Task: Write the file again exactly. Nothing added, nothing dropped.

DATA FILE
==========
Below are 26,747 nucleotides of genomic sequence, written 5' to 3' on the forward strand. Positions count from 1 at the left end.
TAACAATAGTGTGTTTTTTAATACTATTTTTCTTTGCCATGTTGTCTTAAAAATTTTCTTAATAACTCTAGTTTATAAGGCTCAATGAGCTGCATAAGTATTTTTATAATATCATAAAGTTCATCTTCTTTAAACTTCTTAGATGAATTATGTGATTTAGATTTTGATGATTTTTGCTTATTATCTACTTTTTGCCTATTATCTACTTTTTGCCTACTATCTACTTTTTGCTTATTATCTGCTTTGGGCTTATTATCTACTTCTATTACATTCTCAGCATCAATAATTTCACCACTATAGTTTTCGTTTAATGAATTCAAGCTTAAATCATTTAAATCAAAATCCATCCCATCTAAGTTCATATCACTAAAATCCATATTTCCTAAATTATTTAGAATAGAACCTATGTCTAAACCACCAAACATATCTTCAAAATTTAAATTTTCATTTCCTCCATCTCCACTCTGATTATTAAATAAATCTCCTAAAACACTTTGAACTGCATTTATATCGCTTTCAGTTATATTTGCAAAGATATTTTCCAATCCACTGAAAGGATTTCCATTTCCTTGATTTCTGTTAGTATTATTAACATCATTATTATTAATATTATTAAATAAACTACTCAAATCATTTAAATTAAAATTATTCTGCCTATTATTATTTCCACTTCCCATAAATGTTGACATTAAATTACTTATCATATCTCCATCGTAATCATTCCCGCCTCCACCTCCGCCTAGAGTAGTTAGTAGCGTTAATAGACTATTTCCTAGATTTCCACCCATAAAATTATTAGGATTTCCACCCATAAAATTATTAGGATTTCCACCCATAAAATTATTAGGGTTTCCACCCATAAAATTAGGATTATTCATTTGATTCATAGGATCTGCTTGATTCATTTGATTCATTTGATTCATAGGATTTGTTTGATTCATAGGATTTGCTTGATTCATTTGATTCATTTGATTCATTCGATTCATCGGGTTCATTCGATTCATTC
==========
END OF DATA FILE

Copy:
Below are 26,747 nucleotides of genomic sequence, written 5' to 3' on the forward strand. Positions count from 1 at the left end.
TAACAATAGTGTGTTTTTTAATACTATTTTTCTTTGCCATGTTGTCTTAAAAATTTTCTTAATAACTCTAGTTTATAAGGCTCAATGAGCTGCATAAGTATTTTTATAATATCATAAAGTTCATCTTCTTTAAACTTCTTAGATGAATTATGTGATTTAGATTTTGATGATTTTTGCTTATTATCTACTTTTTGCCTATTATCTACTTTTTGCCTACTATCTACTTTTTGCTTATTATCTGCTTTGGGCTTATTATCTACTTCTATTACATTCTCAGCATCAATAATTTCACCACTATAGTTTTCGTTTAATGAATTCAAGCTTAAATCATTTAAATCAAAATCCATCCCATCTAAGTTCATATCACTAAAATCCATATTTCCTAAATTATTTAGAATAGAACCTATGTCTAAACCACCAAACATATCTTCAAAATTTAAATTTTCATTTCCTCCATCTCCACTCTGATTATTAAATAAATCTCCTAAAACACTTTGAACTGCATTTATATCGCTTTCAGTTATATTTGCAAAGATATTTTCCAATCCACTGAAAGGATTTCCATTTCCTTGATTTCTGTTAGTATTATTAACATCATTATTATTAATATTATTAAATAAACTACTCAAATCATTTAAATTAAAATTATTCTGCCTATTATTATTTCCACTTCCCATAAATGTTGACATTAAATTACTTATCATATCTCCATCGTAATCATTCCCGCCTCCACCTCCGCCTAGAGTAGTTAGTAGCGTTAATAGACTATTTCCTAGATTTCCACCCATAAAATTATTAGGATTTCCACCCATAAAATTATTAGGATTTCCACCCATAAAATTATTAGGGTTTCCACCCATAAAATTAGGATTATTCATTTGATTCATAGGATCTGCTTGATTCATTTGATTCATTTGATTCATAGGATTTGTTTGATTCATAGGATTTGCTTGATTCATTTGATTCATTTGATTCATTCGATTCATCGGGTTCATTCGATTCATTC